The FINANCIAL -- New research, published in PLOS Medicine, conducted by researchers at the University of Liverpool, Imperial College London, Friedman School of Nutrition Science and Policy at Tufts and collaborators as part of the Food-PRICE project, highlights the potential health and economic impact of the United States (US) Food and Drug Administration’s proposed voluntary salt policy.
Excess salt consumption is associated with higher risk of cardiovascular disease (CVD). Globally, more than 1.5 million CVD related deaths every year can be attributed to the excess dietary salt intake.
Health policies worldwide, therefore, are being proposed to reduce dietary salt intake.
Health and economic impact
The US Food & Drug Administration (FDA) has proposed voluntary sodium reduction goals targeting processed and commercially prepared foods. The researchers aimed to quantify the potential health and economic impact if this FDA policy was successfully implemented. The results will be of great interest to policy makers.
The researchers modelled and compared the potential health and economic effects of three differing levels of implementing the FDA’s proposed voluntary sodium reformulation policy over a 20-year period.
They found that the optimal scenario, 100% compliance with the 10-year FDA targets, could prevent approximately 450,000 CVD cases, gain 2 million Quality Adjusted Life Years (QALYs) and produce discounted cost savings of approximately $40 billion over a 20 year period (2017-2016).
In contrast, the modest scenario, 50% compliance of the 10-year FDA targets, and the pessimistic scenario, 100% compliance of the two-year targets but no further progress, could yield health and economic gains approximately half as great, and a quarter as great, respectively.
All three scenarios were likely to be cost-effective by 2021 and cost-saving by 2031.
Dr Jonathan Pearson-Stuttard, University of Liverpool and Imperial College London, said: “Our study suggests that full industry compliance with the FDA voluntary sodium reformulation targets, would result in very substantial decreases in CVD incidence and mortality whilst also offering impressive cost savings to the health payers and the wider economy.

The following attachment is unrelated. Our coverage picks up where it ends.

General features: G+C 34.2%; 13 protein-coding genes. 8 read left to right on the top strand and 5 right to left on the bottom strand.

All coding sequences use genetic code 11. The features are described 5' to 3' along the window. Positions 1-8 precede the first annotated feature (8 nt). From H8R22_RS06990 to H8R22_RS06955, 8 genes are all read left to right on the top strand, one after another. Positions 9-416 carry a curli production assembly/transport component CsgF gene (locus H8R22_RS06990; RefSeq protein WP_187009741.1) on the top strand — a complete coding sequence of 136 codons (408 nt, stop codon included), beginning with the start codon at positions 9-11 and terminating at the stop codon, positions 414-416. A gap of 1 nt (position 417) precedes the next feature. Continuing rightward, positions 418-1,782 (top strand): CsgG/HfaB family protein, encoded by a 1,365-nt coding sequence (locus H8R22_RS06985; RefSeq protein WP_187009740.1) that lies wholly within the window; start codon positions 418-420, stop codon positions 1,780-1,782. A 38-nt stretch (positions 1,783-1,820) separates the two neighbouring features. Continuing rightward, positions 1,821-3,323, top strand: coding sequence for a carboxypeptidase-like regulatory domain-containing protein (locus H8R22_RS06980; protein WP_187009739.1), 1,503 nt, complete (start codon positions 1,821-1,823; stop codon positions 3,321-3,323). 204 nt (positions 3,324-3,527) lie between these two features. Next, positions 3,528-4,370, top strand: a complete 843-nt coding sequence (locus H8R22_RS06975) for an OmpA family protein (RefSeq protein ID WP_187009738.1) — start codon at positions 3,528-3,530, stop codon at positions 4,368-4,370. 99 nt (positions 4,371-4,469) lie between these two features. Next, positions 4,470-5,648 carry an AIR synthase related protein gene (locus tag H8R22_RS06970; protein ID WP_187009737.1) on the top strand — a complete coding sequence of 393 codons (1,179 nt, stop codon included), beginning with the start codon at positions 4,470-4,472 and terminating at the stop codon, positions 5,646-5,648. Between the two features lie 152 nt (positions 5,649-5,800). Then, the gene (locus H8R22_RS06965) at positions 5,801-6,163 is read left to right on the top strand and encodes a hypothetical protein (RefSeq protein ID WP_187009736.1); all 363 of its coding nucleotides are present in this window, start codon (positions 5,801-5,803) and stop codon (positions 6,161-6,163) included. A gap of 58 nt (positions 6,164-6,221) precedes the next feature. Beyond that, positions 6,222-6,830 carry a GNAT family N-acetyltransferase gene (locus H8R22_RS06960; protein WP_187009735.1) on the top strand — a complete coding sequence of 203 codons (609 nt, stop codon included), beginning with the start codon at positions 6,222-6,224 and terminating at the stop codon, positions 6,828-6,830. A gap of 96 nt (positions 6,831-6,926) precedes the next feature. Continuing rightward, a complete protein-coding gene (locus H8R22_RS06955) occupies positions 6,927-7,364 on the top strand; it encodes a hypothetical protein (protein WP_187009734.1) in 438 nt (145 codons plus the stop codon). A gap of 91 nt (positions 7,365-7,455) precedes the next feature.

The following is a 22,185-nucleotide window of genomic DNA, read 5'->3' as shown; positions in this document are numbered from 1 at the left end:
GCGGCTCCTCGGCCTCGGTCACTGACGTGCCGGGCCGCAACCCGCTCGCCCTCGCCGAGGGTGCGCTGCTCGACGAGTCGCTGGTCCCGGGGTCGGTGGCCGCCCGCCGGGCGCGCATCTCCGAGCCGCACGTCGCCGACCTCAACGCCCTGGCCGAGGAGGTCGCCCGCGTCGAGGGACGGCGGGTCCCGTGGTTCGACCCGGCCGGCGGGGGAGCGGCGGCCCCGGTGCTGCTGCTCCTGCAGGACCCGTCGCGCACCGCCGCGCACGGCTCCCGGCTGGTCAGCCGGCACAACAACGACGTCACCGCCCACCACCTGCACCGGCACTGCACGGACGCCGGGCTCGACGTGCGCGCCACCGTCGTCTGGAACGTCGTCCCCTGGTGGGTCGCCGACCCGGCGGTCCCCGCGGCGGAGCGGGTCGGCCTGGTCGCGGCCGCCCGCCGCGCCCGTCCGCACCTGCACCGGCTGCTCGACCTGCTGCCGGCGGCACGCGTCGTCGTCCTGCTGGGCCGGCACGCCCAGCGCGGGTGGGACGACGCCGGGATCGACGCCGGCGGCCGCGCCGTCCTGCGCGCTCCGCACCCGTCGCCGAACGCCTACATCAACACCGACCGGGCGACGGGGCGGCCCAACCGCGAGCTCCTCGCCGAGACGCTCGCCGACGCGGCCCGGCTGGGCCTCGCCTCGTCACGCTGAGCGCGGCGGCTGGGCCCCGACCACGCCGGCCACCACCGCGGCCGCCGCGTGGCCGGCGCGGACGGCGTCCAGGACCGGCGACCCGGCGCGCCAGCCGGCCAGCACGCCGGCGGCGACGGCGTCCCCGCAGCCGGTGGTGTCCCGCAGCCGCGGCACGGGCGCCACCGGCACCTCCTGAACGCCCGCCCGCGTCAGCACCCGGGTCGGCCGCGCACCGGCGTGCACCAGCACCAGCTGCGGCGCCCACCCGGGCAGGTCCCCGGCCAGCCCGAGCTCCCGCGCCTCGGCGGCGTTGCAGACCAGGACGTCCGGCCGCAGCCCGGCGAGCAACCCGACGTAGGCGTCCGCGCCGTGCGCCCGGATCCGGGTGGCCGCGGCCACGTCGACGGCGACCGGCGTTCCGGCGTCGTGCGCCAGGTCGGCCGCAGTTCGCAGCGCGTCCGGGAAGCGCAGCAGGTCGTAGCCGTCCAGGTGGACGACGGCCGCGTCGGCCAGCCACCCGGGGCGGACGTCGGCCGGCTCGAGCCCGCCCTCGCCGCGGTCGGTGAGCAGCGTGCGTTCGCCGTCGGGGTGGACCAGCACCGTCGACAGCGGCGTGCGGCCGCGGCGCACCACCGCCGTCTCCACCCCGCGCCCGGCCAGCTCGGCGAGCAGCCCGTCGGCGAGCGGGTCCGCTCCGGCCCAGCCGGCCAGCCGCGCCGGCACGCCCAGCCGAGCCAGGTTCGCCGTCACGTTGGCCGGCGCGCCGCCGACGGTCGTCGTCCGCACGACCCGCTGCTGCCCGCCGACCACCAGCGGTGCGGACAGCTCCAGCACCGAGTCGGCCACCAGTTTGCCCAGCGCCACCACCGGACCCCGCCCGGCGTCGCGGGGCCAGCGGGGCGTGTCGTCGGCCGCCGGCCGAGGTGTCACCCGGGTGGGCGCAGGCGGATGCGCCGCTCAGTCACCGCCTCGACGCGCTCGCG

Senior author Professor Martin O’Flaherty, University of Liverpool, said: “There is no doubt that these findings have important implications for the processed and commercially prepared food industry in the US.”
Senior author Renata Micha, Research Associate Professor at Friedman School of Nutrition Science and Policy at Tufts University, said: “Population-wide salt reduction strategies with high industry compliance should be prioritized to save lives and reduce healthcare costs. Industry engagement is crucial in implementing dietary policy solutions to improve population health, particularly for developing and marketing healthier foods.”
Other research collaborators in the project were Department of Preventive Medicine and Education, Medical University of Gdansk (Poland) and the American Heart Association (Washington).
This work was supported by awards from the US National Heart, Lung, and Blood Institute of the National Institutes of Health (R01HL130735, R01HL115189). The content is solely the responsibility of the authors and does not necessarily represent the official views of NIH. For conflict of interest disclosure, please see the article.